In some campgrounds, trees or shrubs are planted as windbreaks, especially in locations where the terrain is mountainous or susceptible to high winds. Commercial windbreaks are important in places where they cannot be part of the natural environment, such as on or near a beach. Campers must fashion them out of whatever material is available, or bring their own. Many windbreaks roll up in their own carrying case or fold up small enough to be easily packed.
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Protection from the Elements
The nature of windbreaks is to stand up under extreme weather or environmental conditions, thus there is a need for a sturdy anchoring system that cannot be upended or blown down. Commercially-made windbreaks have three to six poles which are driven into the ground to hold the shelter upright. Sometimes a windbreak may be fastened to a table, in an effort to provide protection for food preparation and consumption. Where possible, windbreaks should be anchored to the ground, even if they are suspended above ground level in actual use.
Another benefit of using windbreaks on a camping trip is to gain extra privacy around your tent. A standard 4-pole, 3-section windscreen provides safety from being observed by others as you camp. Windbreaks made especially for campsites often have a built-in sunshade to protect from sun and wind at the same time. This shade can also make your campsite more secure from prying eyes.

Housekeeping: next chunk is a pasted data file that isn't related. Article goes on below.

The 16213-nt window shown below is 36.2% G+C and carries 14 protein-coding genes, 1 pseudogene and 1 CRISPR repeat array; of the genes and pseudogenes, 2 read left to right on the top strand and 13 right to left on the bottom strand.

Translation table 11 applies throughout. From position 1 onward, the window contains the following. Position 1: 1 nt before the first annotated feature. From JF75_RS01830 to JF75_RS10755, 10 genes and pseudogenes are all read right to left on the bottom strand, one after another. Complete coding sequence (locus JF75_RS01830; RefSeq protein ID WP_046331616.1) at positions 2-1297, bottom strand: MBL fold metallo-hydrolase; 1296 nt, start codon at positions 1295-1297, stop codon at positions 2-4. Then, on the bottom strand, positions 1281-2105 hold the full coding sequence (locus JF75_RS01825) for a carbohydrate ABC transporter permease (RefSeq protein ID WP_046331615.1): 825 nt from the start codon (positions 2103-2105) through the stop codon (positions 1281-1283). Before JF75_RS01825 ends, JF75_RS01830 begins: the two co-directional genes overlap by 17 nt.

Even if you have not thought to bring a windbreak on your camping trip, you can put up a makeshift shield in an emergency with a tarp and poles from a volleyball or badminton net. In the case of a sudden windstorm, just leave the net intact and reinforce it with a tarp or a tablecloth. In rustic camping situations, a windbreak resembling a coyote fence can be assembled by collecting brush and fallen tree limbs and using them for temporary protection. Even the most rudimentary windbreak can keep your tent from being blown over or down in a storm.
Most commercially-made windbreaks are made of polyester so that they are rain-resistant as well as wind-resistant. The polyester is the same grade of material used in tent-making. Some of it is waterproof but the seams still need to be reinforced with silicon to assure that they could stand up to a long, soaking rain. Windbreak poles are made of either wood or steel, with a metal spike on the end that goes into the ground, for extra stability. A windbreak requires several poles, depending on how many sections it has.
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